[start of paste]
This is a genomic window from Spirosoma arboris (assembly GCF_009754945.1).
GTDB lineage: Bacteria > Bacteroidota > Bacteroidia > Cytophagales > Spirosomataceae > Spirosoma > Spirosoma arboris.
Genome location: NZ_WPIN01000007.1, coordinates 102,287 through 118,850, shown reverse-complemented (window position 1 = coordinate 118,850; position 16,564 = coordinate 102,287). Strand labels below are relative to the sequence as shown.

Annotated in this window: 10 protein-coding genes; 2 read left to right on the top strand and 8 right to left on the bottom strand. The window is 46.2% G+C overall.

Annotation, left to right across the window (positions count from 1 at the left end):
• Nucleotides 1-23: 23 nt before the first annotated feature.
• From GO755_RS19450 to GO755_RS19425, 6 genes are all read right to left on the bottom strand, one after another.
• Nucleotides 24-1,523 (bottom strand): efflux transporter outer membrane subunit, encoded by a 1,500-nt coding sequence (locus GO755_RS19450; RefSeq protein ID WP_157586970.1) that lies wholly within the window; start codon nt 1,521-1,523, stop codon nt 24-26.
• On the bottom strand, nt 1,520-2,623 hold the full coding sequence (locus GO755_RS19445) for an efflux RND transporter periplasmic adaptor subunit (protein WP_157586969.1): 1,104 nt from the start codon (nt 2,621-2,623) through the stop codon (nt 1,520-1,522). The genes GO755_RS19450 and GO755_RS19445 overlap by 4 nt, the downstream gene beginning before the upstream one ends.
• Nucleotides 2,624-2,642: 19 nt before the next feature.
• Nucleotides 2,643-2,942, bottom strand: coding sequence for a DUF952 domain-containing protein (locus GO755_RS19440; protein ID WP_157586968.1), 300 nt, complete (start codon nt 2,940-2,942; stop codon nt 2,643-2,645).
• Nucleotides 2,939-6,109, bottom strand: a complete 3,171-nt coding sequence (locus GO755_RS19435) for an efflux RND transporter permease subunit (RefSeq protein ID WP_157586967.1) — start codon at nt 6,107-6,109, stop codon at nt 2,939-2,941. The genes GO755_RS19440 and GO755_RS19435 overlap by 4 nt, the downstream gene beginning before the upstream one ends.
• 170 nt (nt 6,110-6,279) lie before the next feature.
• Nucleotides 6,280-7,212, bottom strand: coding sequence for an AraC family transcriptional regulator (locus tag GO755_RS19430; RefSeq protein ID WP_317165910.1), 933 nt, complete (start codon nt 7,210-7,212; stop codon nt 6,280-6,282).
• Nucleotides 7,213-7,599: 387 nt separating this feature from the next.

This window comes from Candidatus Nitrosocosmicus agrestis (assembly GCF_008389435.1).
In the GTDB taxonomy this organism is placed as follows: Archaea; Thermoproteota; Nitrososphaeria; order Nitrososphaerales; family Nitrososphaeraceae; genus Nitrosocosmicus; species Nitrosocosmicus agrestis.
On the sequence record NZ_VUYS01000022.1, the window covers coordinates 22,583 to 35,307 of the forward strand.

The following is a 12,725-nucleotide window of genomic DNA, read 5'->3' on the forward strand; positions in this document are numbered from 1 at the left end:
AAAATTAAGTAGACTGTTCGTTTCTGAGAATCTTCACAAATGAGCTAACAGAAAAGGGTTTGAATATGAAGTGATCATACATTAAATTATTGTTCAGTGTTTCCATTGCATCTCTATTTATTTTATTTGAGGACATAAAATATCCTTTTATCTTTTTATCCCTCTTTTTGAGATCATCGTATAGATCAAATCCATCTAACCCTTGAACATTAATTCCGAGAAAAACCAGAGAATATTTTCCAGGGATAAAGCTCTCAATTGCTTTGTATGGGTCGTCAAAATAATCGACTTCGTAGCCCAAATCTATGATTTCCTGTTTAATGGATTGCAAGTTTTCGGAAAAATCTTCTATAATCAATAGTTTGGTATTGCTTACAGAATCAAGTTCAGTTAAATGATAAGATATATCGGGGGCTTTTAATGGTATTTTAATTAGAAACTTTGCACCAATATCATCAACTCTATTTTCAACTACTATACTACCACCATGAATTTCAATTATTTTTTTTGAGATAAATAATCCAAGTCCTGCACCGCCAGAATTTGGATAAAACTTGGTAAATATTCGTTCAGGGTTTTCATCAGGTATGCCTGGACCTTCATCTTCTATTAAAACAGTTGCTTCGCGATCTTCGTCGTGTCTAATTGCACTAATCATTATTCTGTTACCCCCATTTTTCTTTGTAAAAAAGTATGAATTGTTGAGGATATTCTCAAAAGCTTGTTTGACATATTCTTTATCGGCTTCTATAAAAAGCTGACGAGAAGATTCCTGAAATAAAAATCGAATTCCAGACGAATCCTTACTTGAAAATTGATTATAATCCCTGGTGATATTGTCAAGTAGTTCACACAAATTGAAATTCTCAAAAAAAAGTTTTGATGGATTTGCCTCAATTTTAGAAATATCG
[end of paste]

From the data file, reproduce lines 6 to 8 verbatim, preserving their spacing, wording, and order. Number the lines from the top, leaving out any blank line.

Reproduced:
• Nucleotides 1-23: 23 nt before the first annotated feature.
• From GO755_RS19450 to GO755_RS19425, 6 genes are all read right to left on the bottom strand, one after another.
• Nucleotides 24-1,523 (bottom strand): efflux transporter outer membrane subunit, encoded by a 1,500-nt coding sequence (locus GO755_RS19450; RefSeq protein ID WP_157586970.1) that lies wholly within the window; start codon nt 1,521-1,523, stop codon nt 24-26.